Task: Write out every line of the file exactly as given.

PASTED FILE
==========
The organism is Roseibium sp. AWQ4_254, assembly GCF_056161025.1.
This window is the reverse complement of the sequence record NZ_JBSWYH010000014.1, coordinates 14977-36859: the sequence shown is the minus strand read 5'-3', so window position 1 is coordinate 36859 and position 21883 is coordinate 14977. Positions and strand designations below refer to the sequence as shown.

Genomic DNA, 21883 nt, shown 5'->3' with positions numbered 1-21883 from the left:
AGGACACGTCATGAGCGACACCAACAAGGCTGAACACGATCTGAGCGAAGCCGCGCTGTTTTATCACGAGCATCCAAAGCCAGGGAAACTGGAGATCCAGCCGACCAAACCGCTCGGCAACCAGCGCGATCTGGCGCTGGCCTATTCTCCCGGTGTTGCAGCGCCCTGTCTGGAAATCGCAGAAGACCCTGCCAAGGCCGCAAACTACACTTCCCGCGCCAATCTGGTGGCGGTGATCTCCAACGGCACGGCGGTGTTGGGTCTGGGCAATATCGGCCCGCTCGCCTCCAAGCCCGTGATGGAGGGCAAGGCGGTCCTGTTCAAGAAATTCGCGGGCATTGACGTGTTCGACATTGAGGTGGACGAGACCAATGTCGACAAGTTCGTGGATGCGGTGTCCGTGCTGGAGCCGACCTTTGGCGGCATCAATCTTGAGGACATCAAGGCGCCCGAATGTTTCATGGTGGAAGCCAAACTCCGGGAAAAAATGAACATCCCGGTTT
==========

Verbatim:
The organism is Roseibium sp. AWQ4_254, assembly GCF_056161025.1.
This window is the reverse complement of the sequence record NZ_JBSWYH010000014.1, coordinates 14977-36859: the sequence shown is the minus strand read 5'-3', so window position 1 is coordinate 36859 and position 21883 is coordinate 14977. Positions and strand designations below refer to the sequence as shown.

Genomic DNA, 21883 nt, shown 5'->3' with positions numbered 1-21883 from the left:
AGGACACGTCATGAGCGACACCAACAAGGCTGAACACGATCTGAGCGAAGCCGCGCTGTTTTATCACGAGCATCCAAAGCCAGGGAAACTGGAGATCCAGCCGACCAAACCGCTCGGCAACCAGCGCGATCTGGCGCTGGCCTATTCTCCCGGTGTTGCAGCGCCCTGTCTGGAAATCGCAGAAGACCCTGCCAAGGCCGCAAACTACACTTCCCGCGCCAATCTGGTGGCGGTGATCTCCAACGGCACGGCGGTGTTGGGTCTGGGCAATATCGGCCCGCTCGCCTCCAAGCCCGTGATGGAGGGCAAGGCGGTCCTGTTCAAGAAATTCGCGGGCATTGACGTGTTCGACATTGAGGTGGACGAGACCAATGTCGACAAGTTCGTGGATGCGGTGTCCGTGCTGGAGCCGACCTTTGGCGGCATCAATCTTGAGGACATCAAGGCGCCCGAATGTTTCATGGTGGAAGCCAAACTCCGGGAAAAAATGAACATCCCGGTTT